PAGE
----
We are, concededly, in troubled economic times. Mortgages are being foreclosed. People are losing jobs, homes and, for many, opportunities for educational advancement. The state has imposed a hiring freeze. The governor, after naming nine new judges against the advice of our Chief Justice, has prevailed upon new and old members of the judiciary to each donate a day's wages to the general fund. Not content with that she has also, with the legislature's help, purloined $2 Million from the Client Security Fund, from monies specifically set aside by lawyers to protect clients who were ill-served by their lawyers. The Federal Government, having poured billions into AIG and other entities, now struggles with executives who believe there is a constitutional right to obscene bonuses. People are upset with their government. They don't know how to respond.
It is in these times of trouble that, absent the arrival of Mother Mary, we all look for a ray of hope, a diversion, a sign that things will be better in the future. Well, friends, we in the Nutmeg state have received that sign. And there is no question it signifies better days ahead. Jerry Springer---yes, the Jerry Springer-is bringing his entertainment juggernaut to Connecticut. He is leaving the City of Broad Shoulders to take up residence in our very own Stamford, the City That Wants to Be in New York. There's no question we will all be better for it. It's a sign of good things to come.
The reason for the move, as reported by the ever-shrinking Hartford Courant, is the tax break our state offers on production and infrastructure costs. The move, they claim, promises to bring more than 150 new jobs to the State. Never mind that the people who now hold those jobs in Chicago, according to Jerry, will be coming with him to the land of steady habits. But that's just a little of the good news.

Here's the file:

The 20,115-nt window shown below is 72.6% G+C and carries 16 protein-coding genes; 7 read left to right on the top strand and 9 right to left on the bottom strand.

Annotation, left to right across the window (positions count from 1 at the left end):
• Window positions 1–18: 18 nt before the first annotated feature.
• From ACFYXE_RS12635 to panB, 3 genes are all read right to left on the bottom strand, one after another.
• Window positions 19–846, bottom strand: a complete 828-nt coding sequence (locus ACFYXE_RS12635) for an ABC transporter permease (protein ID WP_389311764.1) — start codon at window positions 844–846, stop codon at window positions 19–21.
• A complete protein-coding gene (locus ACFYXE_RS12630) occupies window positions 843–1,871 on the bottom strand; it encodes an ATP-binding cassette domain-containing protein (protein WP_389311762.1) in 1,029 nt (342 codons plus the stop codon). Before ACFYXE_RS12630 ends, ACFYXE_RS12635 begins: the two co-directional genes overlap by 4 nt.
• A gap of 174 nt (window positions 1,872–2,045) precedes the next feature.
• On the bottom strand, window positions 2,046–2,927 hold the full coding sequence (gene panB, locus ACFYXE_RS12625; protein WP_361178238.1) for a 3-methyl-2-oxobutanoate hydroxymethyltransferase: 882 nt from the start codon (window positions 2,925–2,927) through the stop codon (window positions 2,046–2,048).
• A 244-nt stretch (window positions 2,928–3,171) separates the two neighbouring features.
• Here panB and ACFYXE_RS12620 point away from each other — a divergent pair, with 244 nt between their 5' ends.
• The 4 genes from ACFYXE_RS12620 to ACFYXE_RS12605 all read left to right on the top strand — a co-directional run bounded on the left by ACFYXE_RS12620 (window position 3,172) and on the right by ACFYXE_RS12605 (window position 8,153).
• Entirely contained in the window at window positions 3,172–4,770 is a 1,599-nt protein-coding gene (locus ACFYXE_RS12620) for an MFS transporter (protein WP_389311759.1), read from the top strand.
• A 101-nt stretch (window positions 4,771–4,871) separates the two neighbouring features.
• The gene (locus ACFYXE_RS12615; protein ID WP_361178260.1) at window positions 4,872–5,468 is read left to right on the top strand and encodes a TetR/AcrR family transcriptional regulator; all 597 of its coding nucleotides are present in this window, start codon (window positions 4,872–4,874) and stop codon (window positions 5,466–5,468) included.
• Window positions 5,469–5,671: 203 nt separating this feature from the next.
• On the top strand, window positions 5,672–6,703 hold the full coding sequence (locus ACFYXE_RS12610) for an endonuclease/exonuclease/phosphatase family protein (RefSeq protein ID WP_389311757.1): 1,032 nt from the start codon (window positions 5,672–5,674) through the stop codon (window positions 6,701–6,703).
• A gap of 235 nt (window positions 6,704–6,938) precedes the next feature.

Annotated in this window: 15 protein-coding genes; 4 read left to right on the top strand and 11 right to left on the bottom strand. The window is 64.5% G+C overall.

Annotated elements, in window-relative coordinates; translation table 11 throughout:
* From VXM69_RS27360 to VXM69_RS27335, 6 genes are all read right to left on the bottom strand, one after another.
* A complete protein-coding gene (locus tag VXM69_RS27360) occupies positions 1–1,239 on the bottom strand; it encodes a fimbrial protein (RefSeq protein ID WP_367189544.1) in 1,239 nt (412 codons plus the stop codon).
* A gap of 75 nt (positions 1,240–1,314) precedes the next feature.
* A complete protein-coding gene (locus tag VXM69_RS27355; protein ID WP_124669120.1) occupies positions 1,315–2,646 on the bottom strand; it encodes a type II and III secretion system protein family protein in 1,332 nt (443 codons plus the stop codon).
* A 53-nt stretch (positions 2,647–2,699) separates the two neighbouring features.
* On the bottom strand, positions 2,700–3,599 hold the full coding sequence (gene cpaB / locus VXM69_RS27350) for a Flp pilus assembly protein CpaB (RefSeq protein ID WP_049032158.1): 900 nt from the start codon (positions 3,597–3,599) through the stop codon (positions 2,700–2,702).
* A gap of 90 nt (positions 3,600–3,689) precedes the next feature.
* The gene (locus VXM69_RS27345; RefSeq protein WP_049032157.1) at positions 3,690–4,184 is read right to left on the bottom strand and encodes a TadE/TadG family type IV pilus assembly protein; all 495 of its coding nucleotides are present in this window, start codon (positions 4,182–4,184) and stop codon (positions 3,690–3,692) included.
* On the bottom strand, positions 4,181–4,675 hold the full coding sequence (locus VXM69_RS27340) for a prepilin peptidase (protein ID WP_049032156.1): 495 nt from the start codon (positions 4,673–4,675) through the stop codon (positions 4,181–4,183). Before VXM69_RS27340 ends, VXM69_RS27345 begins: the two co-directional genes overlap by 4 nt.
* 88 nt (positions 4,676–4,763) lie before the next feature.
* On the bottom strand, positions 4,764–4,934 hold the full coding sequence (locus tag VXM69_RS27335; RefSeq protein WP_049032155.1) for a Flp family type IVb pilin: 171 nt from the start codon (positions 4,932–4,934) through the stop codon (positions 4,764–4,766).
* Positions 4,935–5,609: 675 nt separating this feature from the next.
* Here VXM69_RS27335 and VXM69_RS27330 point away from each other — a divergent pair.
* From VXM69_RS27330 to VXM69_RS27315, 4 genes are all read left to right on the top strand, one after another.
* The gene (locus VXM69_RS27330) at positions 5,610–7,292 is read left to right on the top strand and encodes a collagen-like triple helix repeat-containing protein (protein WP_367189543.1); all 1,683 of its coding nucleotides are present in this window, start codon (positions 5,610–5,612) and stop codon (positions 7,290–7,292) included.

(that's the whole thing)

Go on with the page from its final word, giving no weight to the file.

The real good news is that all the good that show represents will become part of the fabric of our hitherto mundane, vanilla lives. The Jerry Springer Show-an electronic side show of pederasts, philatelists, mud wrestlers, numismatists, thespians, tattoo artists, concubines, Bolsheviks, carbuncles, cuckolds and chainsaw jugglers---has singlehandedly done more damage to the standards of acceptable conduct than the designated hitter, Flavor Flav and the adult film industry combined. It will continue that contribution from within the borders of our state. It will be a Connecticut icon, something we're proudly known for and identified by, replacing Pepe's, shade grown tobacco, Hummels Yellow Tag Franks, Foxwoods, the Charter Oak and the Sub Base in Groton. Connecticut will have a prominent place on the national entertainment scene.
Of course, Jerry, now far from the back streets of the Windy City, will have to resort to local resources. Fewer trailer parks and hillbilly transplants means that the things that make the Constitution State special will get national exposure. I can see a day when Jerry's shows will feature "The Secret Lives of the Greenwich Garden Club", "The Day They Didn't Rake the Sandtraps in Weston", "The Dirt on the Darien Day Care Center" and "The Wandering Wives of the Weston Whist Club". I have an image of neatly groomed Episcopalians in pink shirts and blue slacks with red embroidered lobsters shaking fingers at each other crying "Tsk! Tsk!" while Jerry stands bemusedly by, waiting for a commercial break. And his black-shirted musclemen, so used to separating karate-chopping siblings from irate mothers-in-law, will be relegated to dispensing cold compresses to hyperventilating suburbanites.
Well, maybe, now that I think of it, this isn't such good news. No one wants to watch the handwringing of the affluent. No, we need something new, something that will really stir emotions and get our citizens excited and interested in participating in government again. I've got it. How about we have the legislature threaten to take over the finances of Connecticut churches? I bet people would be riled up about that. Naah, I can't imagine anyone would be foolish enough to propose that.